Mario Pavone and Paul Bley rekindle an old flame in this first collaboration for over 35 years, a free improvisation session with drummer Matt Wilson. The disc opens with a bang, as snare and splash-cymbal flurries are peppered by a pizzicato assault that alternates breathlessly between registers. Pavone’s tone is focused and rich, but struggles to compete with the piano and the bright sounds favoured by Wilson, when all three are playing hard – perhaps something that could have been remedied at the editing stage. The music is at its strongest when more space is afforded. Duet passages, such as in Hello Again, where Pavone provides superb off-the-cuff harmonic roots for Bley’s meandering tonality, are obvious examples of this. But there are also several whole-trio sections in which each player develops a role for himself, now leading, now taking a backseat, contributing to the conversation that unfolds. This space does not compromise the energy emitted however, as exemplified by Miro, in which gentle snare chatter propels the measured piano melodies and carefully chosen bass pedal notes.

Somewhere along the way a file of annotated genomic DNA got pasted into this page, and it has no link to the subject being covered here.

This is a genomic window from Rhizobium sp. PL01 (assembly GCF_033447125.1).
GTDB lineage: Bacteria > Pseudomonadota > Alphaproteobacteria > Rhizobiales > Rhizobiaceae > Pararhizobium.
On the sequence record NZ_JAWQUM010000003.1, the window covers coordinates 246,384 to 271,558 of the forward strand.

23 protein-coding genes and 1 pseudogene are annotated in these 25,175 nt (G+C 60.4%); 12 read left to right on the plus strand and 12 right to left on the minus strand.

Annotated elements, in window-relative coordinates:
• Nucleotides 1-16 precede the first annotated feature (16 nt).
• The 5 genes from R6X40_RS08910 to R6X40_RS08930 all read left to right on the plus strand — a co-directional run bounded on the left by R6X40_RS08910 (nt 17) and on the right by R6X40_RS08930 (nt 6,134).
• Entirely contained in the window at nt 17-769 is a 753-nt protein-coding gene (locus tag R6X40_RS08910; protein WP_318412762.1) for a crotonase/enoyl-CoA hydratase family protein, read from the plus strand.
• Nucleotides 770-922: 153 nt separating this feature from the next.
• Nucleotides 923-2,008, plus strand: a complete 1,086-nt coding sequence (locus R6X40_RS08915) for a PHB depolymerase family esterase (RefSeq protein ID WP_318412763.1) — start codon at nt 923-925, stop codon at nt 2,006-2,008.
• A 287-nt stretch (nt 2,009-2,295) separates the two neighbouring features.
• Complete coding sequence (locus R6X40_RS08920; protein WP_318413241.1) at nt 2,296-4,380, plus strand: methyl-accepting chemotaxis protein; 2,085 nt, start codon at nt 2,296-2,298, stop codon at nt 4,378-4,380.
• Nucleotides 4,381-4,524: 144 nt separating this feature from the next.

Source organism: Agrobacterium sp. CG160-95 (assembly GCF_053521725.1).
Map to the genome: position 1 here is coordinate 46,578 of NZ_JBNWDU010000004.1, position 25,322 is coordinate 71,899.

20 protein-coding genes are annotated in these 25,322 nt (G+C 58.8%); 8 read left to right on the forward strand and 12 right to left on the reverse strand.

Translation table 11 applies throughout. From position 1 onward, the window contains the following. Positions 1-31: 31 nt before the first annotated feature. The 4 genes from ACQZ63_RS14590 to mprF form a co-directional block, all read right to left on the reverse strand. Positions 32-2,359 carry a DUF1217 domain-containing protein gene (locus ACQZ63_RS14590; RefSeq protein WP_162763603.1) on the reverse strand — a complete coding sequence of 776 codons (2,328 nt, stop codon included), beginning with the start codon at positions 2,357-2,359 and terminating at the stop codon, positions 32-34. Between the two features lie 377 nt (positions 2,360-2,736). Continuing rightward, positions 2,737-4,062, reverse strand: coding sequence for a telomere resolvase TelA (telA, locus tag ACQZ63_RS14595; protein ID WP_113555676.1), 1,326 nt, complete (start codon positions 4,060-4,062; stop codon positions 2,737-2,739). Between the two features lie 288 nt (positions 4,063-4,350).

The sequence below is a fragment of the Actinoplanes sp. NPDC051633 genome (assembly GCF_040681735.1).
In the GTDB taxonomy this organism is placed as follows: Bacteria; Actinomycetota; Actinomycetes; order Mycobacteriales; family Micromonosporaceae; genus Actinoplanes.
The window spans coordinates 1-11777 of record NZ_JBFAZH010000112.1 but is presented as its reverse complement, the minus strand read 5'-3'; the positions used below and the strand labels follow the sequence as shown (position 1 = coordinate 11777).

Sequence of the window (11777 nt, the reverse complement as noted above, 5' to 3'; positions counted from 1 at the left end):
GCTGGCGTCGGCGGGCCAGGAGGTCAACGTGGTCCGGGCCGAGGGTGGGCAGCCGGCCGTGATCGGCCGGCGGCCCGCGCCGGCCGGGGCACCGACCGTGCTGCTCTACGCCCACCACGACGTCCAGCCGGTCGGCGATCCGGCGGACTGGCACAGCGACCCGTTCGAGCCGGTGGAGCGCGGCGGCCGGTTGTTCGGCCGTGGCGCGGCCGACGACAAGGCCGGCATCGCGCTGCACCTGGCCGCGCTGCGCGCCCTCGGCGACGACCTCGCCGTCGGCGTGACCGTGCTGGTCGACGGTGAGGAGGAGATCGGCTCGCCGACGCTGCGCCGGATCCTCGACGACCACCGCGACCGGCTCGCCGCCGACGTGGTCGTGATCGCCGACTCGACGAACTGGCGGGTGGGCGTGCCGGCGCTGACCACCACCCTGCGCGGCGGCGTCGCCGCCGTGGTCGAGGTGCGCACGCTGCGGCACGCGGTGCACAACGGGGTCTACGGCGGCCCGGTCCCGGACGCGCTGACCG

To suggest, though, that Pavone merely provides the grounding for Bley’s expansive lyricism would be deeply misleading. In many ways, he is the most abstract of the three, as exemplified by his angular melodic proddings in Lazzi. In the same piece, he demonstrates a flexibility of technique, making his pizzicato sound much drier to match the arid percussion and prepared piano. Intelligent but not unfathomable, intense but not over-indulgent, this is ‘free jazz’ as it should be.
From the July 2008 issue. Subscribe to The Strad or download our digital edition as part of a 30-day free trial.